Gonzo Studio celebrates 25 years in Roseville
March 11, 2013Updated December 31, 1969 19:00 PM
ROSEVILLE — It’s an icon of the community, known not just by residents, but also by anyone who has commuted northbound on Gratiot through the heart of downtown Roseville.
May marks the 25th anniversary of Gonzo Studio.
It hasn’t always been easy for owner and artist Edward Stross. He’s faced more than his fair share of struggles in the last two and a half decades, but for a reason he can’t exactly explain, he’s always felt compelled to the area, and to the little storefront studio that sits on the corner of Utica and Gratiot.
“Something just brought me over here; now I know it was the universe,” Stross says. “The universe definitely pushed me here, to this location.”
His first storefront in the city was about a mile down the road, just south of Frazho. After nine months, he moved north to an open space just a couple doors down from his current location.
“I always looked at this building,” he says. “I knew I wanted it.”
In 1992, when the building went up for rent, with dreams of eventually owning the
building, he jumped at the chance to make it his home. It would be another four years before his dream of ownership came true.
And in 1996, when the building was finally his, he set out to work on a project he had long thought about — painting a mural on the expansive southwest-facing brick wall. He put a lot of thought into it before starting the project that spring.
“I wanted to paint something that would bring up good feelings in everyone, even if they are not art fans, and wouldn’t offend anyone,” he says.
After much thought, he decided he would paint a rendition of William-Adolphe Bouguereau’s “The First Kiss,” which depicts two cherubs exchanging an innocent but loving kiss. In a month’s time, the mural was completed and received with fanfare from much of the community. Not from everyone, though.
Stross still remembers some of the calls he got about the mural, including an elderly woman who thought he was making a mockery of a masterpiece by depicting two female cherubs. He told her he wasn’t, that one was a boy, but nothing he said could convince her. Another complaint called it explicit.
Stross was crushed and, just as quickly as the mural went up, it came down. In the week after it came down, he received even more angry phone calls. This time from residents disappointed it was gone. So he made the decision to start anew.
He wasn’t past the sketching stage, when he learned the mural had actually violated code and, in order to paint another one, he’d have to apply for a variance. The variance was accepted on one condition: He could have a mural or a storefront sign, but not both. He opted for the mural. And a short while later, his troubles with the city began.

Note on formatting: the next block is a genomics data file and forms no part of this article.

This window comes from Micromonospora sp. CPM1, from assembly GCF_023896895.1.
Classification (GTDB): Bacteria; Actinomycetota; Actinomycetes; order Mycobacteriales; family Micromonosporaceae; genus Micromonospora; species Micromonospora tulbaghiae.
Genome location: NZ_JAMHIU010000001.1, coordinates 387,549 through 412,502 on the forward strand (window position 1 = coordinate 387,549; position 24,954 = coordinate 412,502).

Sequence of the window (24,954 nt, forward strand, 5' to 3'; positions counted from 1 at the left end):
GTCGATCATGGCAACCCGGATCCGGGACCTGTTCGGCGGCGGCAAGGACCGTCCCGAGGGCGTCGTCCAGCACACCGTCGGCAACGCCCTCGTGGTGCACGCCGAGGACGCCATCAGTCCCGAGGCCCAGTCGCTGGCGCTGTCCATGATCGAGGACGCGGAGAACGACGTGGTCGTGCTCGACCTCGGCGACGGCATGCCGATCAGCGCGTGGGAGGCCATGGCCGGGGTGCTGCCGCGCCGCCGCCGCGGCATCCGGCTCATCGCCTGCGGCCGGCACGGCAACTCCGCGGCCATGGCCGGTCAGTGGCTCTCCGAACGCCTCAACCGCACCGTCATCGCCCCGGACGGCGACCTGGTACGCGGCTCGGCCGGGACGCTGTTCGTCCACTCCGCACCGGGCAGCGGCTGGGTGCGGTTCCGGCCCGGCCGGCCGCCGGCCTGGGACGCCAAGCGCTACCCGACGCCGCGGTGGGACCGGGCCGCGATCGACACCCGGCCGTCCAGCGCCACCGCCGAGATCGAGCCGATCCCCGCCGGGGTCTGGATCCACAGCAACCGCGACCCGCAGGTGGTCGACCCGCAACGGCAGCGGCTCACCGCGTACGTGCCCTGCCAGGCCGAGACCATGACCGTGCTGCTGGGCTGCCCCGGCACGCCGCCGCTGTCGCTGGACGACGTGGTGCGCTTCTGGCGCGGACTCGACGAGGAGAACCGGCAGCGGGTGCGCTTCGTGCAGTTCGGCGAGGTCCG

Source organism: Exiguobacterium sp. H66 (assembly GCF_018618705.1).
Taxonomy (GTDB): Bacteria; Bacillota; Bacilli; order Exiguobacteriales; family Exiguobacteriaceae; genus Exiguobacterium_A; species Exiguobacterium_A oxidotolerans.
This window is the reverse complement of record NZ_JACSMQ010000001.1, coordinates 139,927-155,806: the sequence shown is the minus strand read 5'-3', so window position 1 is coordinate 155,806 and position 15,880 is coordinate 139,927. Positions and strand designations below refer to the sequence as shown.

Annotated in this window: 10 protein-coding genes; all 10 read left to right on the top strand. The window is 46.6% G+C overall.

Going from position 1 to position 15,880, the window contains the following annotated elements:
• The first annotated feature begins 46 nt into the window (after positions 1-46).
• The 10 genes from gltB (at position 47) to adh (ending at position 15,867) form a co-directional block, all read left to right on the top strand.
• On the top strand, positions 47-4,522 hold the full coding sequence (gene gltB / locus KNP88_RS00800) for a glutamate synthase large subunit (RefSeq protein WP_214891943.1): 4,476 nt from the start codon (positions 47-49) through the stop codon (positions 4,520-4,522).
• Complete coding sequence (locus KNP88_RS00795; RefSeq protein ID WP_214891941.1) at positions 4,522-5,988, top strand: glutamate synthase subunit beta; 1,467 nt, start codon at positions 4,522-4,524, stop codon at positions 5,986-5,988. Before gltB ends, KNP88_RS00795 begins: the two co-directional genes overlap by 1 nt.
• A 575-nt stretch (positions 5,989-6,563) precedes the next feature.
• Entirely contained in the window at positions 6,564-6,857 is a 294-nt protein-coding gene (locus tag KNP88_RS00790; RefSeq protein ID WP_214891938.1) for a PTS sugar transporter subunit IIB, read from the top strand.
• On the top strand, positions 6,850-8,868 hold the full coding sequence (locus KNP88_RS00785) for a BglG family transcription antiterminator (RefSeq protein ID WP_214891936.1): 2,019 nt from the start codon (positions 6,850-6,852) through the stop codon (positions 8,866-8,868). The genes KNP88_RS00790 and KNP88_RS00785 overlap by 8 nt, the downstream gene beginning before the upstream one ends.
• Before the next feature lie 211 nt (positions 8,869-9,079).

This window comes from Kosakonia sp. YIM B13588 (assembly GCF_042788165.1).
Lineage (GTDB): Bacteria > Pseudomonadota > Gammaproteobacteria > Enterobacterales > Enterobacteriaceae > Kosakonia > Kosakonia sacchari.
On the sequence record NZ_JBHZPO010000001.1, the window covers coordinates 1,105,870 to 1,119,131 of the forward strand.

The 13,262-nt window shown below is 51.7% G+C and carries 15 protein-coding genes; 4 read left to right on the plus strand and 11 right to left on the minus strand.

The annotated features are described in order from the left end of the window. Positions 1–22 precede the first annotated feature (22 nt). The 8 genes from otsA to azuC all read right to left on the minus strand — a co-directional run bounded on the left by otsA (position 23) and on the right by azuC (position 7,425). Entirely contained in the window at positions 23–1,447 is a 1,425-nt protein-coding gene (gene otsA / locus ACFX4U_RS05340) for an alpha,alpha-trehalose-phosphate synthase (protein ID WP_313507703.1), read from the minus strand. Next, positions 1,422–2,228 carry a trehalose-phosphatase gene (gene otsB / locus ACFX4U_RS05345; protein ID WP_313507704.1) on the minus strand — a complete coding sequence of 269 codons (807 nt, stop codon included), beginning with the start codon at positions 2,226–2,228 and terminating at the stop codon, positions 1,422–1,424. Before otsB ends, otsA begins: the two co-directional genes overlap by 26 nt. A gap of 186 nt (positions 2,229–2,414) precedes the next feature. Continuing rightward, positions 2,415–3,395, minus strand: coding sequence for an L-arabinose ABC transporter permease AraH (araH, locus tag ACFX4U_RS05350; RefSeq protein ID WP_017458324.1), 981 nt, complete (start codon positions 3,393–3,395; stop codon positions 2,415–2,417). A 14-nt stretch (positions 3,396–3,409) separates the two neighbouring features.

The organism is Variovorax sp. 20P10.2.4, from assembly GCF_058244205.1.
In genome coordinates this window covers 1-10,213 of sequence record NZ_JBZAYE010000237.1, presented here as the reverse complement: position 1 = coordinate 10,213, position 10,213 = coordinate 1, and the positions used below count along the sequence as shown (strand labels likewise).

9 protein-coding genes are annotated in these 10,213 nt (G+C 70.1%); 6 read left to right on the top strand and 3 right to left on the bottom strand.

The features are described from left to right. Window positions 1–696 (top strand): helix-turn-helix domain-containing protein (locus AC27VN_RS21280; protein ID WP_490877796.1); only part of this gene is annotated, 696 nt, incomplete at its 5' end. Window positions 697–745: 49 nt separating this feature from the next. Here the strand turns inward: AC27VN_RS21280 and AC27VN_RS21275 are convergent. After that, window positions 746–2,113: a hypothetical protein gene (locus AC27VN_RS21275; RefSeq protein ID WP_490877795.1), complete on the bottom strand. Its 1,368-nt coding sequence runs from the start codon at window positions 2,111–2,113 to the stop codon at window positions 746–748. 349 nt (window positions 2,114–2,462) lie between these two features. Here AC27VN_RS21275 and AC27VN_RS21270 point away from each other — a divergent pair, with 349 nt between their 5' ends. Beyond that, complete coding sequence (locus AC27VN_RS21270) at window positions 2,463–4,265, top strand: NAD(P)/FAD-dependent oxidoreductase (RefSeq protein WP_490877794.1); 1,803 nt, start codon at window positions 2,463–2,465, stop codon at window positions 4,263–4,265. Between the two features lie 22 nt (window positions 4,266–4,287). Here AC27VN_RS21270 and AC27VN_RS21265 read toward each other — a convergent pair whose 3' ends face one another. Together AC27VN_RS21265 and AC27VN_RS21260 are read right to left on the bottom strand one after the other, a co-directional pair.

Four letters — L.O.V.E. — painted at the top of the mural led to a legal battle for six years, in which the city argued the letters were a distraction to drivers and violated the local ordinance, before the case was dismissed without prejudice in 2010.
Those six years came at a high cost to Stross. He lost time and money, and the stress of the situation wreaked havoc on his health.
Over the past couple years, he focused a lot on his health, opting for gluten- and dairy-free foods whenever possible, taking vitamins, getting lots of cardio on his 10-speed bike and phasing out unnecessary stresses. His checkbook hasn’t rebounded as quickly.
He owes a few years of back taxes, which keeps him taking on commissioned work and leaves little time for personal creation. He hopes that will all change this year, though.
“I want to start doing more original work,” he says. “I want to start possibly exhibiting and having someone represent my work for me, and I have a feeling this is the year it’s going to happen.”
But it hasn’t happened yet. The year’s been off to a rough start.
“I’m a little down,” he admits. “I had three opportunities this year that I thought for sure would work, but every one of them didn’t come through.”
Any one of them would have paid enough to cover what he owes in taxes and leave him with the financial freedom to focus on his artistic whims. His hope for that freedom now lies in the $5 B.Y.O.B. art class he offers on Friday nights at 8 p.m., and an upcoming art sale he’s having March 15-31.
“I’m selling pieces I wouldn’t normally sell. I’ve gotten to a point where I just want to get all this stuff out of here. I am ready to move on to different styles, and I am ready to sell all of these pieces I’ve been holding on to for so long. And I need the money — I want to pay off the taxes, and when I do, I am going to start doing more sculpting.”
He speaks of his ambitions as though they are facts. When asked how he knows this will be the year it all works out, he says it’s something he just knows.
Gonzo Studio is located at 28305 Gratiot Ave. in Roseville. The 25th anniversary art sale runs from 7 p.m. to midnight March 15 and daily from noon to 7 p.m. through March 31. For more information, call (586) 776-6129.
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